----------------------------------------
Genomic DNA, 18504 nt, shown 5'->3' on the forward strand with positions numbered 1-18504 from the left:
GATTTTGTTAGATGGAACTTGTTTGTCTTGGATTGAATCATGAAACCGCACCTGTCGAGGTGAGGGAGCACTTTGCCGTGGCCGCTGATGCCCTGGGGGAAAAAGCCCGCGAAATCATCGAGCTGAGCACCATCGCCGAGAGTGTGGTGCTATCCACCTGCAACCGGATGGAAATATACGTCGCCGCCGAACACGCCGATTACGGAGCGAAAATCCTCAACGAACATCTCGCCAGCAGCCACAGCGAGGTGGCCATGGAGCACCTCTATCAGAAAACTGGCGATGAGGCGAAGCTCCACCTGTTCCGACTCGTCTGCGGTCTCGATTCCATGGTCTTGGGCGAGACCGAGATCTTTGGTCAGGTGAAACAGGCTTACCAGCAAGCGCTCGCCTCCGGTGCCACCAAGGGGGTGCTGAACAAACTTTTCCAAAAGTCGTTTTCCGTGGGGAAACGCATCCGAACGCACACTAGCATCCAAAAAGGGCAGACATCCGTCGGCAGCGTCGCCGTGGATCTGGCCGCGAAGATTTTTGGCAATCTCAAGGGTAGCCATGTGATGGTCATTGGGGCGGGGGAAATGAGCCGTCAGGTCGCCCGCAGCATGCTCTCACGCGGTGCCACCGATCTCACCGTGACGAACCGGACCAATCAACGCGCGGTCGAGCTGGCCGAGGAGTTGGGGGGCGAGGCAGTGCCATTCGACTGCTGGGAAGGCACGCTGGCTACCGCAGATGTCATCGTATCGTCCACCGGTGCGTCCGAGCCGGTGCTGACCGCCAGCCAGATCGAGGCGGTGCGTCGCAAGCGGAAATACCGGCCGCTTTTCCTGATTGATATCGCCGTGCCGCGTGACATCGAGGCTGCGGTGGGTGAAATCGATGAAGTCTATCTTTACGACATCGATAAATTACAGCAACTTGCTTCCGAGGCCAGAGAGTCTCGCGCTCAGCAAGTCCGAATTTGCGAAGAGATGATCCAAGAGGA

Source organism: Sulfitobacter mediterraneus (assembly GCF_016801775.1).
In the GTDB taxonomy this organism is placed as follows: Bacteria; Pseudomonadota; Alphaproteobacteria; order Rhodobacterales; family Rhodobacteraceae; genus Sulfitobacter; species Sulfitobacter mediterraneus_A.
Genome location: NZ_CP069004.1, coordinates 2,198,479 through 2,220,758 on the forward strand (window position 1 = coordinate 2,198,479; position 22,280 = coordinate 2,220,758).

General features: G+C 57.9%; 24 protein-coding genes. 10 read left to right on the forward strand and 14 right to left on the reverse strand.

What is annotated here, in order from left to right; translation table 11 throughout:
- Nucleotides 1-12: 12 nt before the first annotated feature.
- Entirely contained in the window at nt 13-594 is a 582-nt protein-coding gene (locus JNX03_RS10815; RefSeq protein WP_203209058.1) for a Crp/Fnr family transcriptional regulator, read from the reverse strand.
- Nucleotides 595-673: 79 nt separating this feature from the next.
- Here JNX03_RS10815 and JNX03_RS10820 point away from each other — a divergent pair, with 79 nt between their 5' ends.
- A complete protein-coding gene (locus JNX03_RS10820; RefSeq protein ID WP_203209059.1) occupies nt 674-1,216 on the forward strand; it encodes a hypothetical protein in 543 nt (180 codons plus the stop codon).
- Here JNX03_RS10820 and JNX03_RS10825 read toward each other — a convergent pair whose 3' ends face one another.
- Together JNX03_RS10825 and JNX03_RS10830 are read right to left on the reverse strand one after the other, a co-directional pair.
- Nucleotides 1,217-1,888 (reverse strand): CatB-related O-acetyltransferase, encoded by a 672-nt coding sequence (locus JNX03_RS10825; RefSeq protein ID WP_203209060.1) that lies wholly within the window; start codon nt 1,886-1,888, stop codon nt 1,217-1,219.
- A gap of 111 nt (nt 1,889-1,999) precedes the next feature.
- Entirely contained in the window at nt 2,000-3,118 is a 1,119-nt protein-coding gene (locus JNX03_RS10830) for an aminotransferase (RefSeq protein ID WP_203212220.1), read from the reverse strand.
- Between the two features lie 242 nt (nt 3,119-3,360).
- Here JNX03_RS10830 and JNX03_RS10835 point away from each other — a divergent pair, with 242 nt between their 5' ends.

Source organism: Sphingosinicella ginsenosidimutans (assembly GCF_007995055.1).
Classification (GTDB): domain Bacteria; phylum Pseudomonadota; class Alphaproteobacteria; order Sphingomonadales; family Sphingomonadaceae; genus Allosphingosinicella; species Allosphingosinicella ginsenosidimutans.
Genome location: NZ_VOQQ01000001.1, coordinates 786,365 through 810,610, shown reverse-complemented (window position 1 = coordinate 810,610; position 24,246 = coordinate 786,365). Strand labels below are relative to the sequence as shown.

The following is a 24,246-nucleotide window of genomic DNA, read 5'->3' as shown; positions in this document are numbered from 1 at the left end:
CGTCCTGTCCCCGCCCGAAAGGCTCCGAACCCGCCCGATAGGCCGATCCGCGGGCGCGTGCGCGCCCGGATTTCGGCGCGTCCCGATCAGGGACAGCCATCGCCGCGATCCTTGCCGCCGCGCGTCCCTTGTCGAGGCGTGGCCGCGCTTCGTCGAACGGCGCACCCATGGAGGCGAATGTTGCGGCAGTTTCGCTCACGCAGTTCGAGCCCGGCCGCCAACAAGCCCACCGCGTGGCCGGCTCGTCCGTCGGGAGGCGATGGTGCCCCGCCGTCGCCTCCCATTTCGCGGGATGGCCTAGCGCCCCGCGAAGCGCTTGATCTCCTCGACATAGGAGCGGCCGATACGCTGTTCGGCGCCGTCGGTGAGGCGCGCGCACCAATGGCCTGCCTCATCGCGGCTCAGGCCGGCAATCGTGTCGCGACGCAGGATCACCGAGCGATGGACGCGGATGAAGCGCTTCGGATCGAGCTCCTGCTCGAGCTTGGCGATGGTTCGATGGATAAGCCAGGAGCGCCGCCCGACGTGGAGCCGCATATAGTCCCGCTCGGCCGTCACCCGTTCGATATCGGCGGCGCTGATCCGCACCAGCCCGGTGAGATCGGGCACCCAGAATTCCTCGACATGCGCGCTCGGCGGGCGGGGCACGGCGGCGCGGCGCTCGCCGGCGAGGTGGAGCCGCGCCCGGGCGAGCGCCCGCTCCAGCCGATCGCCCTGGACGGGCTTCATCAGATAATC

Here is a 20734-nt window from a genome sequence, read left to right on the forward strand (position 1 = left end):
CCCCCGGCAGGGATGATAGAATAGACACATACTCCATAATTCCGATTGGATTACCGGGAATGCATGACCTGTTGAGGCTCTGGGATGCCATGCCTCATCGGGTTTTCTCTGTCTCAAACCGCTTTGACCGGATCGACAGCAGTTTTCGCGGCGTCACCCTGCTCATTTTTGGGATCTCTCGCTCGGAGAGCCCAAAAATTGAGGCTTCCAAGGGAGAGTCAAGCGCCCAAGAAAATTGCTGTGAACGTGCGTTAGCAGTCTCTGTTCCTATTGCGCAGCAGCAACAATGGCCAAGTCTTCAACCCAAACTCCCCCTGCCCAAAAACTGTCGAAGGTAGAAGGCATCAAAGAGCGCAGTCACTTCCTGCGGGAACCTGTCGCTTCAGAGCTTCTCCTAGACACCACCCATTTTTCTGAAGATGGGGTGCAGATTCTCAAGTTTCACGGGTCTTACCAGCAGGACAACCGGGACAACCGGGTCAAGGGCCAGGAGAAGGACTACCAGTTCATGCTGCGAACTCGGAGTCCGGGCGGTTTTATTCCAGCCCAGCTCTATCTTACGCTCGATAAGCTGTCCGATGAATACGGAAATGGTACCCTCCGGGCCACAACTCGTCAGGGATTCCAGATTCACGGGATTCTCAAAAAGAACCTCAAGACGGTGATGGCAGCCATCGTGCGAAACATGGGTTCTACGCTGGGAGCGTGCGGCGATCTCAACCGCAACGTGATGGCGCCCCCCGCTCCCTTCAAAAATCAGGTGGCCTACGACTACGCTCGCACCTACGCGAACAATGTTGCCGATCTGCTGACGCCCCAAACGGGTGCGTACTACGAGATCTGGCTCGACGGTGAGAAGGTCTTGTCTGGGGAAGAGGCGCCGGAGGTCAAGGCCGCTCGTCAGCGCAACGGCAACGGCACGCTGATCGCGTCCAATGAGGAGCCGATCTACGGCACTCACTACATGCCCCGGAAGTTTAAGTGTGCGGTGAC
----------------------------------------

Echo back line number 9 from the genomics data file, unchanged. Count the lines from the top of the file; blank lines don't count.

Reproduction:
- Entirely contained in the window at nt 13-594 is a 582-nt protein-coding gene (locus JNX03_RS10815; RefSeq protein WP_203209058.1) for a Crp/Fnr family transcriptional regulator, read from the reverse strand.